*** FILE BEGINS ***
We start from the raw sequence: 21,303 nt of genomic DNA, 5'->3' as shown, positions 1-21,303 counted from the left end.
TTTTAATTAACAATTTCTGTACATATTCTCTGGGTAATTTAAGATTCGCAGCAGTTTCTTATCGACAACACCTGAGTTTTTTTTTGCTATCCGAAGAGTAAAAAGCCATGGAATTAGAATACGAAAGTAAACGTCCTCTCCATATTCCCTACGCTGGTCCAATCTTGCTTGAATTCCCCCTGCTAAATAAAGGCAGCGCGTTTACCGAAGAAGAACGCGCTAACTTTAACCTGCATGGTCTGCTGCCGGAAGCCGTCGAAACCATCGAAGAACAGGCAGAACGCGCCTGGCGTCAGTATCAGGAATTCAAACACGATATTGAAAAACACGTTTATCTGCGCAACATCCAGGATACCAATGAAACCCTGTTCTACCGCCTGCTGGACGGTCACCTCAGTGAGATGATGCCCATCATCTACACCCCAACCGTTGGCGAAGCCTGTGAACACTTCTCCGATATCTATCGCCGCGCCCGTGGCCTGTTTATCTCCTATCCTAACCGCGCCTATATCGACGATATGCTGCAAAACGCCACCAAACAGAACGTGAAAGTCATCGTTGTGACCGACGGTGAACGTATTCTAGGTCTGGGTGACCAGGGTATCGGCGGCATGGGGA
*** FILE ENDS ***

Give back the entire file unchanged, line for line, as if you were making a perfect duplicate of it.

We start from the raw sequence: 21,303 nt of genomic DNA, 5'->3' as shown, positions 1-21,303 counted from the left end.
TTTTAATTAACAATTTCTGTACATATTCTCTGGGTAATTTAAGATTCGCAGCAGTTTCTTATCGACAACACCTGAGTTTTTTTTTGCTATCCGAAGAGTAAAAAGCCATGGAATTAGAATACGAAAGTAAACGTCCTCTCCATATTCCCTACGCTGGTCCAATCTTGCTTGAATTCCCCCTGCTAAATAAAGGCAGCGCGTTTACCGAAGAAGAACGCGCTAACTTTAACCTGCATGGTCTGCTGCCGGAAGCCGTCGAAACCATCGAAGAACAGGCAGAACGCGCCTGGCGTCAGTATCAGGAATTCAAACACGATATTGAAAAACACGTTTATCTGCGCAACATCCAGGATACCAATGAAACCCTGTTCTACCGCCTGCTGGACGGTCACCTCAGTGAGATGATGCCCATCATCTACACCCCAACCGTTGGCGAAGCCTGTGAACACTTCTCCGATATCTATCGCCGCGCCCGTGGCCTGTTTATCTCCTATCCTAACCGCGCCTATATCGACGATATGCTGCAAAACGCCACCAAACAGAACGTGAAAGTCATCGTTGTGACCGACGGTGAACGTATTCTAGGTCTGGGTGACCAGGGTATCGGCGGCATGGGGA